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3-course interview: Vince Hayward, CEO of Camellia Beans

The Southern Food & Beverage Museum's red beans and rice exhibit opens Aug. 3


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The Southern Food & Beverage Museum debuts New Orleans: A Red Bean City Thursday, Aug. 3. The new exhibit examines the history and traditions associated with red beans and rice. Vince Hayward, CEO of L.H. Hayward and Company (, which produces Camellia Brand beans and is a sponsor of the exhibit, spoke with Gambit about red beans and his family's history in the bean business.

What's the history of Camellia beans?

Hayward: My great-great- grandfather Lucius Hamilton Hayward started the company and the brand has been around since 1923, but we were supplying the merchants of the French Market with vegetables and other goods way before we got into the bean business.

  We've done a lot of research with Rien Fertel, putting together our history (for the exhibit). In the early 1800s, our family settled on the island of Bermuda when we were in the shipping industry. We made our way into the United States at the time (when) New Orleans was the place a lot of the trade came through, so we ended up here. We don't really know the evolution of it, but we (transitioned) out of the shipping industry and into the food distribution business. We were food merchants in the city, moving cotton, vegetables and fruit from farmers into the French Market. We feel like there was probably an interest in beans in the family from living in the Caribbean, where they were such a strong staple. There's a pretty good chance that when they got here they were used to eating a lot of beans and they were familiar with it as a product.

  I'm the fourth generation family member to run the company. Over the years, our focus has narrowed to be a dried bean supplier for the merchants of the city. Throughout the decades, our focus has gone from more of a bulk supplier to more of a packaged supplier. We sell more red beans than any other distributor in the country.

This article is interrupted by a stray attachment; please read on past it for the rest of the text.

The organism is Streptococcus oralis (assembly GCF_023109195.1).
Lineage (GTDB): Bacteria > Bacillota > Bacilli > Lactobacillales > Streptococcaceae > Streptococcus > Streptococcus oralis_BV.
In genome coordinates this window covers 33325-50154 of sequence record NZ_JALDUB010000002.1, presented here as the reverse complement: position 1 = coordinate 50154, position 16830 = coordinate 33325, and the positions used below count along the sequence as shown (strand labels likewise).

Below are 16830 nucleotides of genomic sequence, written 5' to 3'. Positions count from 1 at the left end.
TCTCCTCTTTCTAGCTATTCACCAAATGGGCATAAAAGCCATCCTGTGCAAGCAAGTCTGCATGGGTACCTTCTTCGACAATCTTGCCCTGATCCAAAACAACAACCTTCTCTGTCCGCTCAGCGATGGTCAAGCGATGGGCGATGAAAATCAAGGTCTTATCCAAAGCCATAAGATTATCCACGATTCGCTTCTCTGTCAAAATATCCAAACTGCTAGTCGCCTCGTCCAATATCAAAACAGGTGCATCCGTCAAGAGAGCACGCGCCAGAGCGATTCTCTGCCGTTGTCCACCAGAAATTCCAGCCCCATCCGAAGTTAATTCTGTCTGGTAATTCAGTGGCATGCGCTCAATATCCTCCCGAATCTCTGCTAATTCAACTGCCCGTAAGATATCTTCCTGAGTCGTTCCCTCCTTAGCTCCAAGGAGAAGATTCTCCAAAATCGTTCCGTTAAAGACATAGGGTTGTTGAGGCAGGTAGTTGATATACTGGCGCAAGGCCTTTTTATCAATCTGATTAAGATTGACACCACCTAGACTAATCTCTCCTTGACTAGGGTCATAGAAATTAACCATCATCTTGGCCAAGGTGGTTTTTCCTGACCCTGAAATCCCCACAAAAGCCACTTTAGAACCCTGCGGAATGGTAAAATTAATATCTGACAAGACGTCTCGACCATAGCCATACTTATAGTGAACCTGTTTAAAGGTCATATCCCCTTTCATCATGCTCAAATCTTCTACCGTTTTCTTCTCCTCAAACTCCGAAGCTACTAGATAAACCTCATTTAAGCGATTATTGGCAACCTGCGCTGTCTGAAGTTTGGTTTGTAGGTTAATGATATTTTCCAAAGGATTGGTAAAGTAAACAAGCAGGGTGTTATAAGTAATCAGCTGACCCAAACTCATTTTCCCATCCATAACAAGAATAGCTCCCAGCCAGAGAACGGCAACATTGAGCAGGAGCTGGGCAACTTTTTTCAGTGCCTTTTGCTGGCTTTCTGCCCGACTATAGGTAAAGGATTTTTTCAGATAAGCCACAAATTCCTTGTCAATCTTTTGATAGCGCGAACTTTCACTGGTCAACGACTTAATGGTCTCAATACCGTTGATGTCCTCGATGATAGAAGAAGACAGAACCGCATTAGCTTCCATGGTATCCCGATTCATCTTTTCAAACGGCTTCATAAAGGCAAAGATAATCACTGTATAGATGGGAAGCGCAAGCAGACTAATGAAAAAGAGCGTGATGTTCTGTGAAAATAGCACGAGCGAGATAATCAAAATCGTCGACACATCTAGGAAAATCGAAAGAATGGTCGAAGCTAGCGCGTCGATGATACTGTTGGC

Where do you get your beans?

H: Everything's done here in New Orleans, but we have growers all over the country. We don't talk about precisely where they come from — it's kind of a trade secret. But we've dealt with these farmers and growers for decades. My grandfather dealt with their grandfathers and so it's a very longstanding relationship. In terms of the packaging and the processing and the cleaning, all of that happens here in New Orleans.

How has the significance of red beans and rice changed through the years?

H: The idea of red beans and rice is woven into the fabric of the city. You can go anywhere in the country and ask about the dish ... and they probably know that it's a staple in New Orleans. It's a big part of us as a culture, as a city and as a region.

  Today's consumers, especially younger consumers, are extraordinarily interested in their food and its origins. Ten years ago you wouldn't have heard the term "farm to table," and now it's just about one of the most overused slogans. So the idea that people are interested in their food and the quality of it ... has fed into the popularity of the dish. ...

  One of the things that makes coming to work meaningful to me is that we're not just selling to one group of people. We're selling across all lines — all races, all income levels, no matter who you are or what neighborhood you live in.

  The thing that really touches me is when I'm ... wearing a T-shirt with our logo, I'm stopped constantly by people wanting to share memories ... or share a story about how their grandmother makes the best red beans ever. We hold ourselves as a cultural cornerstone in the city of New Orleans.


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